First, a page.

I understand why “Obama as anointed one” is happening, what I don’t understand is the willful amnesia regarding his career in the Chicago machine.  He actually allowed himself to be used by the Daley machine as a tool to punish Congressman Bobby Rush.  Rush went after Mayor Daley in a primary, so Daley got Obama to go after Rush in a primary.  That and the way the machine bullied everyone out of the primary to make way for Obama’s first state senate run.  Real hardcore stuff like you don’t see in Colorado. 

                But again, my apologies.

    2. Every nation does it, what you described.  I think there might be exacerbation in America because of the two party system.  Jefferson hoped to avoid “factions”, but here they are.  The system is a cruel, unintended result of the Constitution. 

      Another reason for IRV, at least small parties have a voice and the citizens can vote for them.

        1. But we have our own nobility, the corporatists and the rich.  The Scandinavian countries have done much for for egalitarianism.  Yet, they still have room for creating wealth and the rich.  They just don’t let them get away with murder.

          When the founder or some such of Nokia got a speeding ticket for something like 100mph or more, his fine was over $100K!  I like that concept. 

        2. “We were supposed to be the grand experiment, the great Republic, a community of the common, ruled by commoners.”

          Problem is, America was founded by aristocrats. We may not have the same kind of rigid cass system England had/has, but our founders can be accurately described as aristocrats and not commoners. I can’t think of any president, and few representatives or senators, who were commoners when they achieved higher office. Many were born modest, but they were wealthy and part of the ruling class when that happened.

            1. They joined the upper classes. And that’s the great thing about America – that you can be born quite modest and achieve wealth and power. There are other ways to be successful – being born poor and becoming middle class, for example. But it seems that you have to rise even higher than that. Why? Because the wealthy founded our system; that favors the wealthy.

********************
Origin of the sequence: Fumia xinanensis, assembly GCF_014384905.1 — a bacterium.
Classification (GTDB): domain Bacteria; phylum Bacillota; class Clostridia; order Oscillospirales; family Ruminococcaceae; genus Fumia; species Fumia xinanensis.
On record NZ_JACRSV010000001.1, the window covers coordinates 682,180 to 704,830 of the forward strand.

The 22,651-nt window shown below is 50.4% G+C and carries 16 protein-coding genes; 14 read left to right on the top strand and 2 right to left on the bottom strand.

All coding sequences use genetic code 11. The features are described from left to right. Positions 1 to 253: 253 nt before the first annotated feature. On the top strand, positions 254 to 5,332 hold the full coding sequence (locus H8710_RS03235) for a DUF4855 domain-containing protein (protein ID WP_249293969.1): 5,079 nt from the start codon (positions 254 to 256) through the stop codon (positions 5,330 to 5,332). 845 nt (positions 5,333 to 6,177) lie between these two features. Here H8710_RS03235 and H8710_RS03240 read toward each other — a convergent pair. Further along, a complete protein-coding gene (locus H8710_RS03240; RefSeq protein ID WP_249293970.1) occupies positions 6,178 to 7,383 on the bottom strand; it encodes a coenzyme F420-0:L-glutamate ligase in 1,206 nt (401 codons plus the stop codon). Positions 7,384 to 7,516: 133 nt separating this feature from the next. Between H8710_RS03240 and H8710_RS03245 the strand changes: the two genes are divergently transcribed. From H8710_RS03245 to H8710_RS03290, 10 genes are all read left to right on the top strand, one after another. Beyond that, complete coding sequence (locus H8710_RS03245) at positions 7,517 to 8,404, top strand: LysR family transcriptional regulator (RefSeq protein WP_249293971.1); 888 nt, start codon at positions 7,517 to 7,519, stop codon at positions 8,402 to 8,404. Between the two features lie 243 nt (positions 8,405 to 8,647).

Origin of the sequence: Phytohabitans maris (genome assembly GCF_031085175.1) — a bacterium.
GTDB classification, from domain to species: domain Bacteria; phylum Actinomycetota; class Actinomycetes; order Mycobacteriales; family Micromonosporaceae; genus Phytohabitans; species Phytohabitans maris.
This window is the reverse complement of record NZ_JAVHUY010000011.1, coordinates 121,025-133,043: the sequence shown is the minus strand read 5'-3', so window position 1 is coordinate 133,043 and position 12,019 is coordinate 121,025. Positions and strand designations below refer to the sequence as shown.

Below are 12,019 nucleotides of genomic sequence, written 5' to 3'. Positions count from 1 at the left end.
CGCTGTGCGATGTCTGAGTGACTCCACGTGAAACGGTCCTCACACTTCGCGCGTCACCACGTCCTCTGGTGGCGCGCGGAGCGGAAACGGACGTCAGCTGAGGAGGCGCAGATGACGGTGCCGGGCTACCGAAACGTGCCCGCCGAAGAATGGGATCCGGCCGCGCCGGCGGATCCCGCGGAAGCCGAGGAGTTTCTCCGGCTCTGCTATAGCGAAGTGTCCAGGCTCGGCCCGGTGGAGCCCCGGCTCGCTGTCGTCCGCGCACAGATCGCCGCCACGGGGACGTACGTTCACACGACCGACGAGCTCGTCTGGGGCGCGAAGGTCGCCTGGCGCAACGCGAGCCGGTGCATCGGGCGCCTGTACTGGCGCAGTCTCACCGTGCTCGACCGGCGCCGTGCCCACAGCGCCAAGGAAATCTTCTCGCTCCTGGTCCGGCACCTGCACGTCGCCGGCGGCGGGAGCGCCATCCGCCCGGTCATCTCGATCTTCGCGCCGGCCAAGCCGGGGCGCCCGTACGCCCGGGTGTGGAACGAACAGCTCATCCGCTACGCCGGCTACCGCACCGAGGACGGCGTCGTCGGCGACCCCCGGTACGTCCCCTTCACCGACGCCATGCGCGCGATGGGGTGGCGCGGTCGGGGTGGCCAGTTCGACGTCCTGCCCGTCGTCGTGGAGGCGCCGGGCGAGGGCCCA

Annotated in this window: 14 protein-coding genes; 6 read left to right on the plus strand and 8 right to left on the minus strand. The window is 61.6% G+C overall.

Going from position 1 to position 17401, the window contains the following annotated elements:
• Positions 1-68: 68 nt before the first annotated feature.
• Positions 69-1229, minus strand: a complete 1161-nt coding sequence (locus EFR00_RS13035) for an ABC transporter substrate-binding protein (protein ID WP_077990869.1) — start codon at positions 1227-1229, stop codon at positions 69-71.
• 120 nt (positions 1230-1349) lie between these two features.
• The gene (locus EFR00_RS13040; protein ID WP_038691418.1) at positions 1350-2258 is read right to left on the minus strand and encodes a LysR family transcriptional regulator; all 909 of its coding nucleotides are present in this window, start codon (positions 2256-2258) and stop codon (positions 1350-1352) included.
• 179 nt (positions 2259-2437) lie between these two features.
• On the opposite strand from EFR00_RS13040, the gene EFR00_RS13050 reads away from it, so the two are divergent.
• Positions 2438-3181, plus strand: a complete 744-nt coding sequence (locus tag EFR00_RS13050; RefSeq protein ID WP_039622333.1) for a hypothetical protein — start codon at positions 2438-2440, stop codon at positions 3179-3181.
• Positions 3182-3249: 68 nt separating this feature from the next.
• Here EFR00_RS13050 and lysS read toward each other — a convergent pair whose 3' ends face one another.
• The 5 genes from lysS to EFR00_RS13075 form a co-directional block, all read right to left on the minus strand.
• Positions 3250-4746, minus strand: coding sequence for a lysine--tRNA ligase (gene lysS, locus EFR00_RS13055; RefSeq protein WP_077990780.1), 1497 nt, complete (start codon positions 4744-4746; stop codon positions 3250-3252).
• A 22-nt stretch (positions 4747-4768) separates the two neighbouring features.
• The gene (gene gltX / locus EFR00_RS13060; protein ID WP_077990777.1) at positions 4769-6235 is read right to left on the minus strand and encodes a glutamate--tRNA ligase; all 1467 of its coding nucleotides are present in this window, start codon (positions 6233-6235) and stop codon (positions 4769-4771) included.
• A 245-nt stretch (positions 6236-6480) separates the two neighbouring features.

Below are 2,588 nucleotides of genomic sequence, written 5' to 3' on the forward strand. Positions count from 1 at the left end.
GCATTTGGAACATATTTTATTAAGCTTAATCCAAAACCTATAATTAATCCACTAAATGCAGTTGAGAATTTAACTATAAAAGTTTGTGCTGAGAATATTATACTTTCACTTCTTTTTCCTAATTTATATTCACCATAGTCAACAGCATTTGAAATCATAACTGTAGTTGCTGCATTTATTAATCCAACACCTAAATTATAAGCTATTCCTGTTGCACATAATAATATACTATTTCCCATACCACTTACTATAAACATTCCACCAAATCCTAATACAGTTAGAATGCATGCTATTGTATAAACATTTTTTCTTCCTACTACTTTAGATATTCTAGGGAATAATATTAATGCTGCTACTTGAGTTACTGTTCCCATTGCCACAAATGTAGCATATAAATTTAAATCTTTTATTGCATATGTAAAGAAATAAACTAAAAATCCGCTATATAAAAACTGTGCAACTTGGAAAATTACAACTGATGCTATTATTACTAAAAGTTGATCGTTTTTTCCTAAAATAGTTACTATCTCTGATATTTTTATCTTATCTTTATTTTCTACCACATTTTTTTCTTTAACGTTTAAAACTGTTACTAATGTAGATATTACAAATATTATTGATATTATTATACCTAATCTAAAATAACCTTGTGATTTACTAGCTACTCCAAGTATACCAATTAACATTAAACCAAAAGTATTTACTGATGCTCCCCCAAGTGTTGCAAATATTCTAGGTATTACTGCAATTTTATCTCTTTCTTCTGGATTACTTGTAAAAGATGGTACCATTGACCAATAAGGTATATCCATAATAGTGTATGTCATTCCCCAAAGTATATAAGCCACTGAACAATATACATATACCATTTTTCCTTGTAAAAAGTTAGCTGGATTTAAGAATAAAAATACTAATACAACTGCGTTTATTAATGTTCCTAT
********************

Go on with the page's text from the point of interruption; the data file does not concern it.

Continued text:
Not saying it’s bad or unfair, just saying that’s the way it is.

            2. President Truman went bankrupt and never owned a home.  And remember how the poor widow of President Lincoln lived her last days.  Lincoln’s family was utterly broke after they left the White House. 

              No pension was given Mrs. Lincoln! The Lincoln family lived in a Chicago tenement.  Mrs. Lincoln later relocated to Frankfurt, Germany with her youngest son (the elder son had married) to avoid the shame of living so poorly (she didn’t want to do so before the eyes of her fellow Americans).  She spent most of her life after her husband’s death in small rented rooms in Europe (France, as well as Germany) using a false name to hide her shame.

              Could an Abe Lincoln be elected today?  A poor, ex-congressman?

              No Ari, we inhabit a world of gods today.  It was very different not so long ago, in my grandfather’s day (your great or maybe great-great grandfather’s day).

              1. You’re trying to make the data fit your results. Clinton was quite poor growing up. And Reagan was working class as was Nixon, Ford, & Eisenhower

                Considering the advantages wealth confer in this country we have had a surprising number of Presidents who were born at the low end of the economic scale.